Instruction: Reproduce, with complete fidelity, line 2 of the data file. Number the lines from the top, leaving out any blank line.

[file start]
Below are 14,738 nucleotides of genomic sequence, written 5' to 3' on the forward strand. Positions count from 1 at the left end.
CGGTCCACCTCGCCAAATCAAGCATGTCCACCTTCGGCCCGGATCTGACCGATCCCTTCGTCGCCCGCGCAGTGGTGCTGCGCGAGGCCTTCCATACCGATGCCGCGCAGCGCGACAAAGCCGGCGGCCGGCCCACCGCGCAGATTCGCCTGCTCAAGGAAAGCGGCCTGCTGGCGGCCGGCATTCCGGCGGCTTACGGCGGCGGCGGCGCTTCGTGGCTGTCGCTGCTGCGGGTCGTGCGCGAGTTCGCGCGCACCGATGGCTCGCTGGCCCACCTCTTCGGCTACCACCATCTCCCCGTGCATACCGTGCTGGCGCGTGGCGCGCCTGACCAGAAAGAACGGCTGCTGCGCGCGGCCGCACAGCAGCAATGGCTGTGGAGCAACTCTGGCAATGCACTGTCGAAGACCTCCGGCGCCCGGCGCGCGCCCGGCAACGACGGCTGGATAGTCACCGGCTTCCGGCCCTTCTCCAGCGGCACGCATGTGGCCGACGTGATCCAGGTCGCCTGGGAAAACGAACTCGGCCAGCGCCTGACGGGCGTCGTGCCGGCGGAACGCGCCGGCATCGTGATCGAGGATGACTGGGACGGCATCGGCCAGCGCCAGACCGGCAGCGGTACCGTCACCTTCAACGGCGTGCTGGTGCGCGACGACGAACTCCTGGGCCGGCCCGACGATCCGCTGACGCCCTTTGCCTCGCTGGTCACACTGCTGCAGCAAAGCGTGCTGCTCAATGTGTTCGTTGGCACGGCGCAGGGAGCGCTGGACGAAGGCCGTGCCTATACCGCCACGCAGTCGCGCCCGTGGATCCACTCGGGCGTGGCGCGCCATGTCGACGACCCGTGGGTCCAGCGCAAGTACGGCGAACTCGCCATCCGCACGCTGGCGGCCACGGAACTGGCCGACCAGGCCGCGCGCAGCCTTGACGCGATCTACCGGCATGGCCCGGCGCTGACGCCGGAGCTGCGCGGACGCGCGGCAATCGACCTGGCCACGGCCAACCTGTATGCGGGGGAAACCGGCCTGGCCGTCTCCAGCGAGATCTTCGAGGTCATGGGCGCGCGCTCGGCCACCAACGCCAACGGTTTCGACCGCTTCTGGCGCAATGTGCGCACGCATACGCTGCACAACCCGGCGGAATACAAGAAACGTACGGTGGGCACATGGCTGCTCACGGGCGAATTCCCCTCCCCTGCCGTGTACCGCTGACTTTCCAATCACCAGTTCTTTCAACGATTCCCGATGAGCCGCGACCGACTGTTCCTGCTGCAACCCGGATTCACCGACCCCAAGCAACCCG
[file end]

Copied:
CGGTCCACCTCGCCAAATCAAGCATGTCCACCTTCGGCCCGGATCTGACCGATCCCTTCGTCGCCCGCGCAGTGGTGCTGCGCGAGGCCTTCCATACCGATGCCGCGCAGCGCGACAAAGCCGGCGGCCGGCCCACCGCGCAGATTCGCCTGCTCAAGGAAAGCGGCCTGCTGGCGGCCGGCATTCCGGCGGCTTACGGCGGCGGCGGCGCTTCGTGGCTGTCGCTGCTGCGGGTCGTGCGCGAGTTCGCGCGCACCGATGGCTCGCTGGCCCACCTCTTCGGCTACCACCATCTCCCCGTGCATACCGTGCTGGCGCGTGGCGCGCCTGACCAGAAAGAACGGCTGCTGCGCGCGGCCGCACAGCAGCAATGGCTGTGGAGCAACTCTGGCAATGCACTGTCGAAGACCTCCGGCGCCCGGCGCGCGCCCGGCAACGACGGCTGGATAGTCACCGGCTTCCGGCCCTTCTCCAGCGGCACGCATGTGGCCGACGTGATCCAGGTCGCCTGGGAAAACGAACTCGGCCAGCGCCTGACGGGCGTCGTGCCGGCGGAACGCGCCGGCATCGTGATCGAGGATGACTGGGACGGCATCGGCCAGCGCCAGACCGGCAGCGGTACCGTCACCTTCAACGGCGTGCTGGTGCGCGACGACGAACTCCTGGGCCGGCCCGACGATCCGCTGACGCCCTTTGCCTCGCTGGTCACACTGCTGCAGCAAAGCGTGCTGCTCAATGTGTTCGTTGGCACGGCGCAGGGAGCGCTGGACGAAGGCCGTGCCTATACCGCCACGCAGTCGCGCCCGTGGATCCACTCGGGCGTGGCGCGCCATGTCGACGACCCGTGGGTCCAGCGCAAGTACGGCGAACTCGCCATCCGCACGCTGGCGGCCACGGAACTGGCCGACCAGGCCGCGCGCAGCCTTGACGCGATCTACCGGCATGGCCCGGCGCTGACGCCGGAGCTGCGCGGACGCGCGGCAATCGACCTGGCCACGGCCAACCTGTATGCGGGGGAAACCGGCCTGGCCGTCTCCAGCGAGATCTTCGAGGTCATGGGCGCGCGCTCGGCCACCAACGCCAACGGTTTCGACCGCTTCTGGCGCAATGTGCGCACGCATACGCTGCACAACCCGGCGGAATACAAGAAACGTACGGTGGGCACATGGCTGCTCACGGGCGAATTCCCCTCCCCTGCCGTGTACCGCTGACTTTCCAATCACCAGTTCTTTCAACGATTCCCGATGAGCCGCGACCGACTGTTCCTGCTGCAACCCGGATTCACCGACCCCAAGCAACCCG